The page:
Grown-Ups Analyze Kid’s Books

Why does Frances, the female badger whose bedtime has come and gone (Russell Hoban’s Bedtime for Frances), keep trying to get her parents’ attention, while the male hero of Maurice Sendak’s In the Night Kitchen embarks on a fantasy escape when he is banished to bed? These and other questions are explored in the endearing Inside Picture Books, by Ellen Handler Spitz (Yale University Press, $25). Spitz, a psychoanalyst—who incidentally writes with a Jewish sensibility—interprets the art, the words and the meanings of the culture adults transmit to children in the act of reading them picture books.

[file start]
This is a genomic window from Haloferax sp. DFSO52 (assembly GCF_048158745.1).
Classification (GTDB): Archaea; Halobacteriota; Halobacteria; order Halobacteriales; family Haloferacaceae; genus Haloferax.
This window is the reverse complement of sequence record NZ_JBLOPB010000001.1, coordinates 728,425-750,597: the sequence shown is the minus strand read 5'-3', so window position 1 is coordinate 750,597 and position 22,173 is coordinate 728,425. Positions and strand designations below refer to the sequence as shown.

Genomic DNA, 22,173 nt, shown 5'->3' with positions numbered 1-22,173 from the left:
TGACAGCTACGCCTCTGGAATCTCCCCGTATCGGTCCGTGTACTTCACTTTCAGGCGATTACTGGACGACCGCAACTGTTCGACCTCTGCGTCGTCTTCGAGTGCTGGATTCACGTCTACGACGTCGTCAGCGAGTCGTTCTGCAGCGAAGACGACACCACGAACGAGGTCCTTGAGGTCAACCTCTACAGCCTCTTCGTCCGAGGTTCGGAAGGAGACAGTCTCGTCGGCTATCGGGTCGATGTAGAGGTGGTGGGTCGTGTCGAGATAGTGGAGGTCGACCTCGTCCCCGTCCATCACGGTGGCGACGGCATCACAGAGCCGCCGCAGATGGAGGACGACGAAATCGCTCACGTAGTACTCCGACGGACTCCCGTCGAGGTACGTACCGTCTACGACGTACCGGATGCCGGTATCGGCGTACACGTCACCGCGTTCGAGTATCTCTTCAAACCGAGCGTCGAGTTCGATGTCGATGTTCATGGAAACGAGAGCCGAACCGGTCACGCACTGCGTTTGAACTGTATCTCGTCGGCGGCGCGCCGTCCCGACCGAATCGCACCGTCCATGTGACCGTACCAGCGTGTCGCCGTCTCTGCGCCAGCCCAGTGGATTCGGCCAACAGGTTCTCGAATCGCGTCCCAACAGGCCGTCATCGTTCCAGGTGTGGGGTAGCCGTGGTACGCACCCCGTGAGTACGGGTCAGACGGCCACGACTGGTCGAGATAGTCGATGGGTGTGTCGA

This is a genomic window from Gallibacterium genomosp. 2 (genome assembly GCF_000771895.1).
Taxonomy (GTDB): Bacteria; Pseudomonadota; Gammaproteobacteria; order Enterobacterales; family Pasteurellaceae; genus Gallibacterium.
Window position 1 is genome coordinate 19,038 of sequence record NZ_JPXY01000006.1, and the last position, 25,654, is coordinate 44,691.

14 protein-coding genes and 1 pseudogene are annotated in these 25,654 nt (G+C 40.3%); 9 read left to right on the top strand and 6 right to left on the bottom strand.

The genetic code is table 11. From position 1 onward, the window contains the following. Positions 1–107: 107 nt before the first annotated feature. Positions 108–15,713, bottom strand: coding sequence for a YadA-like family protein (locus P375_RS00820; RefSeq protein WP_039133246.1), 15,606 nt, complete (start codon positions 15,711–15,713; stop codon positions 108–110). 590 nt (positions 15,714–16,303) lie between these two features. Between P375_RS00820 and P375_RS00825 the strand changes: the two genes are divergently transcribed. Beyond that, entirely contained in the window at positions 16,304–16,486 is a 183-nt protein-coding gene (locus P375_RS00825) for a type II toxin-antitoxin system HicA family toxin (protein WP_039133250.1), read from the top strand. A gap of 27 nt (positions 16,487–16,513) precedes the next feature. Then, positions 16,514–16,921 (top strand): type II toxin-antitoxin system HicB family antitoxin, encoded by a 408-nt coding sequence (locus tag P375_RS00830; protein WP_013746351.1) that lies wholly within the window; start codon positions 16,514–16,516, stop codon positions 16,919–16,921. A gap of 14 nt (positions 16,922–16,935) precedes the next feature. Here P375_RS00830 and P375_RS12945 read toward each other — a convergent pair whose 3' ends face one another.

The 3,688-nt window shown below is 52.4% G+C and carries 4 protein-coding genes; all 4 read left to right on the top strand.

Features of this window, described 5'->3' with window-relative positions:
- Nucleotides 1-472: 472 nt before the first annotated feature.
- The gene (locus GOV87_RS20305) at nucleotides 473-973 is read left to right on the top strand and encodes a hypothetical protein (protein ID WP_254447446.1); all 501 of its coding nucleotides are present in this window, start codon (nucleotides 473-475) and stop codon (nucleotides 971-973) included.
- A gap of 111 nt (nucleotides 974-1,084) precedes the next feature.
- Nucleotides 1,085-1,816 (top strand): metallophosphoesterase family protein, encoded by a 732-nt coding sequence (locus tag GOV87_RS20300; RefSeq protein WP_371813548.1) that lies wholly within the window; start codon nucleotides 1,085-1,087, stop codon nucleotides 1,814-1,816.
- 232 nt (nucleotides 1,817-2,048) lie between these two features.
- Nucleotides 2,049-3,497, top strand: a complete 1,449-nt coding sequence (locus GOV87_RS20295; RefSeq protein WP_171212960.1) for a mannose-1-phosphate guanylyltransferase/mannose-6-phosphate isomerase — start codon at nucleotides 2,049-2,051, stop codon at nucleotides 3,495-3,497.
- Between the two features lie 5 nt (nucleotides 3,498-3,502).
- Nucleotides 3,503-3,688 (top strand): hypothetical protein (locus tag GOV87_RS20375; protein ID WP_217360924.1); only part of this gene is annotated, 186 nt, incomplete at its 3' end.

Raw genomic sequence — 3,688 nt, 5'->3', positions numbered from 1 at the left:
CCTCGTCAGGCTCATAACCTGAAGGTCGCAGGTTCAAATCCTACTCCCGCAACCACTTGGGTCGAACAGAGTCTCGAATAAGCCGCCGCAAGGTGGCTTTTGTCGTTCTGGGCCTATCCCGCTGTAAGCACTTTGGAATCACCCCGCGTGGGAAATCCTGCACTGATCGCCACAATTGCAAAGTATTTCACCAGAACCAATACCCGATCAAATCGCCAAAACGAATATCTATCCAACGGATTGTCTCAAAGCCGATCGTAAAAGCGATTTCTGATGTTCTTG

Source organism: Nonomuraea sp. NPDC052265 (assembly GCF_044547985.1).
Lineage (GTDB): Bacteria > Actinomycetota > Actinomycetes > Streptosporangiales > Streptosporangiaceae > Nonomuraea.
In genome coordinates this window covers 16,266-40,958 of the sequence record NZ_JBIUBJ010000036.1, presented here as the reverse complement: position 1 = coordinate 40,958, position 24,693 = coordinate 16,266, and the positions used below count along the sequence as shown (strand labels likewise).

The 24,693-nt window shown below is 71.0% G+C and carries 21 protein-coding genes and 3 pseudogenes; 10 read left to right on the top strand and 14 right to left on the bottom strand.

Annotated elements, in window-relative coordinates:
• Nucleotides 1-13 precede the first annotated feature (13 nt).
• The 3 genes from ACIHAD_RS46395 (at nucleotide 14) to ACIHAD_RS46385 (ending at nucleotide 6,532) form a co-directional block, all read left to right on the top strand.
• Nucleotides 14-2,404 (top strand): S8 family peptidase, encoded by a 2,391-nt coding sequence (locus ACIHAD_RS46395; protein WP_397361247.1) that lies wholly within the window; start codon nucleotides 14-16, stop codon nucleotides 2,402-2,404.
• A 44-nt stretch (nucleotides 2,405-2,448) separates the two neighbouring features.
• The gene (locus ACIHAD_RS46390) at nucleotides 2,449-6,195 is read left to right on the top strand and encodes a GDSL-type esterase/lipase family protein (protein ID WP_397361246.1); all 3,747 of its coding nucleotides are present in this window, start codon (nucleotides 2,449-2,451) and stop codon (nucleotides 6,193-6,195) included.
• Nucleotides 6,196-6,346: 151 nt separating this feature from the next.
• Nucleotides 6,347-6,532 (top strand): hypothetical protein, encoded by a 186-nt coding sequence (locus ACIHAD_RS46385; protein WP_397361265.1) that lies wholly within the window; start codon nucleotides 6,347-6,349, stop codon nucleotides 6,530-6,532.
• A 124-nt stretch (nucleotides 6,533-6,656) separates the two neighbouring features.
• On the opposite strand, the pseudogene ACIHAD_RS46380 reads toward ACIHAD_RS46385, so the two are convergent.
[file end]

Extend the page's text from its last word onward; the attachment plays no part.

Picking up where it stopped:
Dear Genius: The Letters of Ursula Nordstrom, edited by Leonard Marcus (HarperCollins, $22.95), contains the blunt, funny, insightful and nurturing letters of the editor who over several decades midwifed a new kind of literature for children, good-humoredly referred to as “good books for bad children.” Margaret Wise Brown’s Good Night Moon, E.B. White’s Charlotte’s Web, Maurice Sendak’s Where the Wild Things Are, Louise Fitzhugh’s Harriet the Spy, Mary Rodger’s Freaky Friday and John Steptoe’s Stevie are among the books she edited. In one letter to Sendak, Nordstrom conveys, ever so delicately and respectfully, Fran Manushkin’s question of whether, when Max returns to his own bedroom from where the wild things are, his dinner might be still “warm” instead of still “hot.” In another letter to Sendak she apologizes for not getting to the graveside at his father’s funeral, explaining, and proud to be able to do so, that her taxi driver was a kohen, prohibited from proximity to dead bodies. Through this collection the reader gets an inkling of the breadth of culture, curiosity about the world, appreciation of human differences, and the empathy that enabled Nordstrom to deliver to us these much loved books.